When the film recreates Salahi’s experiences under interrogation and confinement the movie becomes a gut-wrenching, surreal series of nightmarish memories. The frame ratio is switched to 4:3 to add a more boxed in feel to Salahi’s reality in Gitmo. Waterboarding, freezing cells, sexually-charged harassment follows, all meant to break him down and confess to wider claims, including the accusation that he was a prime recruiter for Al Qaeda in Germany. When one then goes to look up the testimonials about interrogation at Guantanamo, it’s hard to then take seriously our critiques of abuses in Venezuela and elsewhere. Because September 11 was carried out by what amounted to a rogue insurgent group of extremists, the Bush White House found itself without a single nation state to target (that would change later with the illusion of WMDs in Iraq). And so individuals like Salahi, who happened to have the wrong cell phone at the wrong time, were swept up in the fever to show that someone would pay. This is made clear to Couch by his superiors, who nearly admit it doesn’t matter much if Salahi is actually guilty.
Macdonald gets some skillful performances out of a strong cast. Jodie Foster is both the hard-edged lawyer and hidden sentimentalist. Her Hollander isn’t just a crusader but does her work because she cares about her clients on a human level. Cumberbatch’s Couch is a classic southern gentleman as a soldier, who feels the inner torment of coming face to face with what’s being done in America’s name at Guantanamo. It is Tahar Rahim who skillfully takes on the center of the film. He makes Salahi a relatable character, who feels the stress of being kept away from his family under charges he has no way of fighting back against. His performance doesn’t use easy choices to make him feel compassionate to us. Instead he makes Salahi very regular, to the point where anyone could imagine themselves in his shoes. It also works better than the others because Foster and Cumberbatch are mostly made to provide the legal context of the story, Rahim could have easily carried the movie alone.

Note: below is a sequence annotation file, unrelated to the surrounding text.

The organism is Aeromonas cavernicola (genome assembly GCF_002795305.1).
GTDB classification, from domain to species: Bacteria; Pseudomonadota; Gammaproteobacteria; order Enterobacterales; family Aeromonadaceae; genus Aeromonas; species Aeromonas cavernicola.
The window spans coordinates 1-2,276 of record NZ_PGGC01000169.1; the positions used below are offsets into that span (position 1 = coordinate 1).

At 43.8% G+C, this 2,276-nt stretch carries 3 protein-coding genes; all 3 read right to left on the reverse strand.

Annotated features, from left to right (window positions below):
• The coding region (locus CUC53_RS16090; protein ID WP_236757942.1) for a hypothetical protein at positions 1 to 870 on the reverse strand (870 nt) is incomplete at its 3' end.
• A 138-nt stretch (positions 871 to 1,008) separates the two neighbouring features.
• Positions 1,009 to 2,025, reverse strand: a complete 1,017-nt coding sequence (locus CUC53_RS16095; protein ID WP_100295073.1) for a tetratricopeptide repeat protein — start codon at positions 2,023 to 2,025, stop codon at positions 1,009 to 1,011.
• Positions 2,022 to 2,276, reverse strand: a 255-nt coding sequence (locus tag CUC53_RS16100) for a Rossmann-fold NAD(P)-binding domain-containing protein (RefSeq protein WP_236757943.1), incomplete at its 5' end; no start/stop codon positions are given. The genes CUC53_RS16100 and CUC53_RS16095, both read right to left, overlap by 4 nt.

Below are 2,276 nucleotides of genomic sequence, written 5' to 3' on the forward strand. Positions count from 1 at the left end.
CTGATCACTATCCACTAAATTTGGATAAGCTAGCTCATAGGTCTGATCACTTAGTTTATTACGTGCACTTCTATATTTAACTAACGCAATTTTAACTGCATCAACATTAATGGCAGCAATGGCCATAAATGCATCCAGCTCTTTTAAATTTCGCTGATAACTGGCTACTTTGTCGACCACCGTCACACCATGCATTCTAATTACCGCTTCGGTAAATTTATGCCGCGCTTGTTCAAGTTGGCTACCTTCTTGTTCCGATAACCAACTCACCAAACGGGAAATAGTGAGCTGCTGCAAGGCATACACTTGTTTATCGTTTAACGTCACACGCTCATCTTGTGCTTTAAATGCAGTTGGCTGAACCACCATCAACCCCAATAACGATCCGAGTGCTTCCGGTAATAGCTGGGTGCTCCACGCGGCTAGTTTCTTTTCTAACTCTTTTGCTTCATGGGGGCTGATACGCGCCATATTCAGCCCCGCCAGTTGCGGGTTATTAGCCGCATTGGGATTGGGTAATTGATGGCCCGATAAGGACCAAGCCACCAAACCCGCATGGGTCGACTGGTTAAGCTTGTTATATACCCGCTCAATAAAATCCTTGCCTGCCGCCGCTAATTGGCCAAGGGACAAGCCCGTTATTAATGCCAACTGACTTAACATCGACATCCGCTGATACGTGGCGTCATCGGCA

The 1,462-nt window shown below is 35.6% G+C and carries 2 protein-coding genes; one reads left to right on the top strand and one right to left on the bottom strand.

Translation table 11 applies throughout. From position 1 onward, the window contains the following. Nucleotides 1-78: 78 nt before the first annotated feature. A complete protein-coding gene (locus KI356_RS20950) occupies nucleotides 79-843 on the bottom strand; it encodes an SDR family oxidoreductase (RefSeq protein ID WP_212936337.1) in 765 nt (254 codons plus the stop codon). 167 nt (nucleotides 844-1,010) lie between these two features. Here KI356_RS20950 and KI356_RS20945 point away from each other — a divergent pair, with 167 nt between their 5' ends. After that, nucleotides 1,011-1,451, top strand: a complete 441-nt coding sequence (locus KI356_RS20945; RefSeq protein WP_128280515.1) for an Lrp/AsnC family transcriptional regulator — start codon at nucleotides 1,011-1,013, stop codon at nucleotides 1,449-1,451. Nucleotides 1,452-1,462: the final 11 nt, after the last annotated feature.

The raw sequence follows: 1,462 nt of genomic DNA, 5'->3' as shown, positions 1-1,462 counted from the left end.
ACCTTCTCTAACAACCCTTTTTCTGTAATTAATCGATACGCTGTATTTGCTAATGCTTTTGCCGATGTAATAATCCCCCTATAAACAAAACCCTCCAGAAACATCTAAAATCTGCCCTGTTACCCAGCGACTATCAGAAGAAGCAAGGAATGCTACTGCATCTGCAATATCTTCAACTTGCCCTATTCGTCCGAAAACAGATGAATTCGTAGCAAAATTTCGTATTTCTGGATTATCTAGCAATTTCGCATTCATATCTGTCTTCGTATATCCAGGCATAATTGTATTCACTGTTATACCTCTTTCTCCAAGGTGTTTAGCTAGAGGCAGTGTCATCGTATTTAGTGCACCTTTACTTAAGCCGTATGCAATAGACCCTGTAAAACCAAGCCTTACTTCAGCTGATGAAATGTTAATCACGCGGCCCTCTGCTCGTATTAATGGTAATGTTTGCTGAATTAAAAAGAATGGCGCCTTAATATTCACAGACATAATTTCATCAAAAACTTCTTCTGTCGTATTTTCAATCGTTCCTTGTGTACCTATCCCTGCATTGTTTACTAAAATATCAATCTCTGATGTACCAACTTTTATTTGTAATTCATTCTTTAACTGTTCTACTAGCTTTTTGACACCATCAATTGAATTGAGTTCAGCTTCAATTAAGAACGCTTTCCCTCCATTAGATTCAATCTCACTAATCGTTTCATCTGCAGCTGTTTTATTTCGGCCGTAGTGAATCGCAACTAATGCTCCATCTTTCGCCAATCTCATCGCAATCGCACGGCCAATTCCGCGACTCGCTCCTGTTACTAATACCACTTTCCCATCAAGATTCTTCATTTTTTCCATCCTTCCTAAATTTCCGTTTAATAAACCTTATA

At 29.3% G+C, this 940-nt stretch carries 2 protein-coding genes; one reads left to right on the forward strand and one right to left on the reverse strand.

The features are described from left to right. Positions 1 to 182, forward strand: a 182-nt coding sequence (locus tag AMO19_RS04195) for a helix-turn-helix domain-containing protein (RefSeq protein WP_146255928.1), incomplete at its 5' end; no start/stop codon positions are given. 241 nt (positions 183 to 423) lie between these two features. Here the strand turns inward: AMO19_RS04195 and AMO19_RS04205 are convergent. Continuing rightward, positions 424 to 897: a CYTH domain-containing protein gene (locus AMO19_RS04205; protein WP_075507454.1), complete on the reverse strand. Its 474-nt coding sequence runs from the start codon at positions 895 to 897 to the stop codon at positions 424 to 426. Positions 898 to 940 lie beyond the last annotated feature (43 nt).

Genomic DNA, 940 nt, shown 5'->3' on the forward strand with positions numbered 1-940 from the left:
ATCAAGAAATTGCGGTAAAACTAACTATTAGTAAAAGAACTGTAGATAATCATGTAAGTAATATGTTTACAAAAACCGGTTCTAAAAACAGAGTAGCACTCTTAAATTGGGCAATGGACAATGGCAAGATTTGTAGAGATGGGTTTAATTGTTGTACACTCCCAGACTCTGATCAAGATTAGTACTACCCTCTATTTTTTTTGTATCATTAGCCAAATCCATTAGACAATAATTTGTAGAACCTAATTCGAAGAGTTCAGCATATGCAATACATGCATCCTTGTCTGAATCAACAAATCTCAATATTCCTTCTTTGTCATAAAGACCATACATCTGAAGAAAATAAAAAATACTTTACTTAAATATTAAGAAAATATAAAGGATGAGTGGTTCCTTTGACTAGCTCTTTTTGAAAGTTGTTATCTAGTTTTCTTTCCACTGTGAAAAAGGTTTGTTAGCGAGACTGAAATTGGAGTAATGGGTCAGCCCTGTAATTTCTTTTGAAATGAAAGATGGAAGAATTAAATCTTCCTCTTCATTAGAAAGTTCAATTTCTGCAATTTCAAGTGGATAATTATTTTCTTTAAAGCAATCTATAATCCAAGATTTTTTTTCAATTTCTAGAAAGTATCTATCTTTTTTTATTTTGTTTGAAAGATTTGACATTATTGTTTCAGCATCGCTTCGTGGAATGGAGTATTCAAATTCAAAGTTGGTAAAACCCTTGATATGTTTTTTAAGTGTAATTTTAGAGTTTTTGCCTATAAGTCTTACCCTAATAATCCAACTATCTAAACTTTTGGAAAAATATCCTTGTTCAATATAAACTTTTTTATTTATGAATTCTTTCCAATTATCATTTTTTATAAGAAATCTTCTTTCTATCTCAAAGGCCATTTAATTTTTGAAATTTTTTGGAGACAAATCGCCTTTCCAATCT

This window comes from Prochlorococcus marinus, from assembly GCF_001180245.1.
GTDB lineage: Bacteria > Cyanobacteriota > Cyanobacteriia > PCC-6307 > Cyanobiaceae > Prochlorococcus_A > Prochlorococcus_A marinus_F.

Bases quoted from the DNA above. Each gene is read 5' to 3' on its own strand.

Two decades since Sept. 11 essentially inaugurated the 21st century and drama is still catching up to the different tolls in its aftermath. Salahi was trapped in what amounts to a secret war. “The Mauritanian” only captures a fraction of it, but it is nonetheless a harrowing and worthy story to tell. Good political movies inform and entertain, while hopefully inspiring viewers to then go do their own research. Macdonald has made the kind of drama that will surely inspire some viewers to go seek out the facts on what is still going on in Guantanamo. This is not old history. It is something still unresolved and ongoing to this very day.
“The Mauritanian” releases Feb. 12 in select cities.